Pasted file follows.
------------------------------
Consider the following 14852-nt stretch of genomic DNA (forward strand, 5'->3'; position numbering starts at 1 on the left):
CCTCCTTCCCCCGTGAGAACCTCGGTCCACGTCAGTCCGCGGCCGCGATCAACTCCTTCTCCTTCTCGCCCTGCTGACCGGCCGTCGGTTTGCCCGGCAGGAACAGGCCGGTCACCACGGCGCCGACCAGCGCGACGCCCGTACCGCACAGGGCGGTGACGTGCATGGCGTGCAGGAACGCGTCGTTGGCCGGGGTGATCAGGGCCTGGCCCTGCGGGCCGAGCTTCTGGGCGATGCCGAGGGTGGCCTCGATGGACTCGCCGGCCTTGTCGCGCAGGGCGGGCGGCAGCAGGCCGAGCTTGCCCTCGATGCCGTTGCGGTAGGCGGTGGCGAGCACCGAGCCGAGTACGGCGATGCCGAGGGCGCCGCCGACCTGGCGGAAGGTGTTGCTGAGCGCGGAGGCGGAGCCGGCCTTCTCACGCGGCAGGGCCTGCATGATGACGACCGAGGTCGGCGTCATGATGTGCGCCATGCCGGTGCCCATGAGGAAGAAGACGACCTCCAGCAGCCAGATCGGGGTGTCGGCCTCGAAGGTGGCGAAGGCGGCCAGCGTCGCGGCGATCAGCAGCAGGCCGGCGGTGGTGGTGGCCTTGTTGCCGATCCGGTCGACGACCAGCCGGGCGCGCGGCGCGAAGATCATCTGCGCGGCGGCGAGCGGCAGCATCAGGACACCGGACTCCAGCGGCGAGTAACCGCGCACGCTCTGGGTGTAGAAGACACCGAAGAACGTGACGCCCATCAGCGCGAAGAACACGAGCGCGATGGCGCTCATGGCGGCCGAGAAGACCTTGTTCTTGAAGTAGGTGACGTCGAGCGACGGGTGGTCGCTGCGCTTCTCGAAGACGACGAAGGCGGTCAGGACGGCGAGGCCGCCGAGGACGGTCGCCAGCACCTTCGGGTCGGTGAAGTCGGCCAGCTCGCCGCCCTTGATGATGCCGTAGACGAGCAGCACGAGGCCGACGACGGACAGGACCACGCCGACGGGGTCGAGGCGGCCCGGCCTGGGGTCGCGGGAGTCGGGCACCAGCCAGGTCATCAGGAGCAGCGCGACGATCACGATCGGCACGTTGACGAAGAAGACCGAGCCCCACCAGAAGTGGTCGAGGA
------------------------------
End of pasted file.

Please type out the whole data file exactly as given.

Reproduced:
Consider the following 14852-nt stretch of genomic DNA (forward strand, 5'->3'; position numbering starts at 1 on the left):
CCTCCTTCCCCCGTGAGAACCTCGGTCCACGTCAGTCCGCGGCCGCGATCAACTCCTTCTCCTTCTCGCCCTGCTGACCGGCCGTCGGTTTGCCCGGCAGGAACAGGCCGGTCACCACGGCGCCGACCAGCGCGACGCCCGTACCGCACAGGGCGGTGACGTGCATGGCGTGCAGGAACGCGTCGTTGGCCGGGGTGATCAGGGCCTGGCCCTGCGGGCCGAGCTTCTGGGCGATGCCGAGGGTGGCCTCGATGGACTCGCCGGCCTTGTCGCGCAGGGCGGGCGGCAGCAGGCCGAGCTTGCCCTCGATGCCGTTGCGGTAGGCGGTGGCGAGCACCGAGCCGAGTACGGCGATGCCGAGGGCGCCGCCGACCTGGCGGAAGGTGTTGCTGAGCGCGGAGGCGGAGCCGGCCTTCTCACGCGGCAGGGCCTGCATGATGACGACCGAGGTCGGCGTCATGATGTGCGCCATGCCGGTGCCCATGAGGAAGAAGACGACCTCCAGCAGCCAGATCGGGGTGTCGGCCTCGAAGGTGGCGAAGGCGGCCAGCGTCGCGGCGATCAGCAGCAGGCCGGCGGTGGTGGTGGCCTTGTTGCCGATCCGGTCGACGACCAGCCGGGCGCGCGGCGCGAAGATCATCTGCGCGGCGGCGAGCGGCAGCATCAGGACACCGGACTCCAGCGGCGAGTAACCGCGCACGCTCTGGGTGTAGAAGACACCGAAGAACGTGACGCCCATCAGCGCGAAGAACACGAGCGCGATGGCGCTCATGGCGGCCGAGAAGACCTTGTTCTTGAAGTAGGTGACGTCGAGCGACGGGTGGTCGCTGCGCTTCTCGAAGACGACGAAGGCGGTCAGGACGGCGAGGCCGCCGAGGACGGTCGCCAGCACCTTCGGGTCGGTGAAGTCGGCCAGCTCGCCGCCCTTGATGATGCCGTAGACGAGCAGCACGAGGCCGACGACGGACAGGACCACGCCGACGGGGTCGAGGCGGCCCGGCCTGGGGTCGCGGGAGTCGGGCACCAGCCAGGTCATCAGGAGCAGCGCGACGATCACGATCGGCACGTTGACGAAGAAGACCGAGCCCCACCAGAAGTGGTCGAGGA